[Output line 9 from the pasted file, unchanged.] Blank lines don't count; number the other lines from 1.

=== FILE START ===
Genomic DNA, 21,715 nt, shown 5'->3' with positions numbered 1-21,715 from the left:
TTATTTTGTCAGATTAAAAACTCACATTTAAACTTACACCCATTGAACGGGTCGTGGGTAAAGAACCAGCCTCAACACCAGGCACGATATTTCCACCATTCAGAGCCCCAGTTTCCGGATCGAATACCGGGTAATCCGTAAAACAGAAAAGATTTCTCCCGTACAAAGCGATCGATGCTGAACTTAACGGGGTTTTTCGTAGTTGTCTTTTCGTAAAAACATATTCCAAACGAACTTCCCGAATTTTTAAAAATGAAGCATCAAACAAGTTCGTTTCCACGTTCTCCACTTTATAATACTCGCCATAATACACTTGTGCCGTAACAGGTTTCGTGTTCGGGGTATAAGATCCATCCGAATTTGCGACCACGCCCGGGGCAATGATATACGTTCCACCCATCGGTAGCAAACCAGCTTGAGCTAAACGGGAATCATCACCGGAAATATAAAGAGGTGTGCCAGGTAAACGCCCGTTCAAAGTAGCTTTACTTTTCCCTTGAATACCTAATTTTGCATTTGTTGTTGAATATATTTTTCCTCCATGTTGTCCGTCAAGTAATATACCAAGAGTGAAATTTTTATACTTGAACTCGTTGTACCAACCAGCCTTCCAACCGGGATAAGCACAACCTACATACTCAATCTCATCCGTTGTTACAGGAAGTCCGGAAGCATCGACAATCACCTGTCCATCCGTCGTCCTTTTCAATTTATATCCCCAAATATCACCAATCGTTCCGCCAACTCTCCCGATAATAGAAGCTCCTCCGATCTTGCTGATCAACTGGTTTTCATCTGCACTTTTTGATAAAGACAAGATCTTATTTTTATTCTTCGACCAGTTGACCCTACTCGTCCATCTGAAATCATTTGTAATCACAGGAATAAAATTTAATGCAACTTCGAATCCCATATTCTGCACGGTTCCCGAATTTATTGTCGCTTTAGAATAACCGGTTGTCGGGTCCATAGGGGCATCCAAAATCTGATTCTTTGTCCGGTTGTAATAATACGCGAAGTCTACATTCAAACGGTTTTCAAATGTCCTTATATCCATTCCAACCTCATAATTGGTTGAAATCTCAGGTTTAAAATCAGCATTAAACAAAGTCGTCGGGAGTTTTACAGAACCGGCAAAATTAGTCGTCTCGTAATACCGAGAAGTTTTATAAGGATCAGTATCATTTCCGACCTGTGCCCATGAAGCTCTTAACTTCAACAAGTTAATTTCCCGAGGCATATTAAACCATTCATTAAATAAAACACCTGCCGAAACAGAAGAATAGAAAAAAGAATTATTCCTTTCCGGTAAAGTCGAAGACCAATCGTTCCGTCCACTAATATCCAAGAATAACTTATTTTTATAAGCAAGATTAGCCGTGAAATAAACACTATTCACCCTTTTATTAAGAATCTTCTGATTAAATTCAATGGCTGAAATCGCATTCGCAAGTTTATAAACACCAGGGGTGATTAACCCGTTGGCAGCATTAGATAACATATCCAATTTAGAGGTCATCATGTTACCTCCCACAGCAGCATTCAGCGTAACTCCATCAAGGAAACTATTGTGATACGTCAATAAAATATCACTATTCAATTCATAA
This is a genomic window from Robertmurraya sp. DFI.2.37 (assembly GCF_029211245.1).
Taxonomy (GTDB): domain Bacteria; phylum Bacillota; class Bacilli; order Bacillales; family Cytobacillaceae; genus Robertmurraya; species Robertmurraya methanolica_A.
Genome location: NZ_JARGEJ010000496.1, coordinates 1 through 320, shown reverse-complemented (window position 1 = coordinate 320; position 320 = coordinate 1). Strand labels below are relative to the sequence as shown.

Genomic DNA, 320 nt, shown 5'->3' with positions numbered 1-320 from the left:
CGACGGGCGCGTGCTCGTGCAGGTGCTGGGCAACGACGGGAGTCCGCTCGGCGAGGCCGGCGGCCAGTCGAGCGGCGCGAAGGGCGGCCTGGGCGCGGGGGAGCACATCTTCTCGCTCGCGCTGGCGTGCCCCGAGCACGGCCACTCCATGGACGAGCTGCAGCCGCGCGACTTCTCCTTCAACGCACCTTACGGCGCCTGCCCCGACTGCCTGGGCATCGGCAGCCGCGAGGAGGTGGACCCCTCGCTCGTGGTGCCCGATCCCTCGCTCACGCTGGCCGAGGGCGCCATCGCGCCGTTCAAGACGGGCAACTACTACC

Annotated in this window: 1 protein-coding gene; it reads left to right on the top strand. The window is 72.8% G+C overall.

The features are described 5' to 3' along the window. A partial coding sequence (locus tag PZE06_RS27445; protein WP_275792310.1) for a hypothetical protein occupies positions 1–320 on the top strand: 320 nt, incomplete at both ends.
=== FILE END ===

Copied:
The features are described 5' to 3' along the window. A partial coding sequence (locus tag PZE06_RS27445; protein WP_275792310.1) for a hypothetical protein occupies positions 1–320 on the top strand: 320 nt, incomplete at both ends.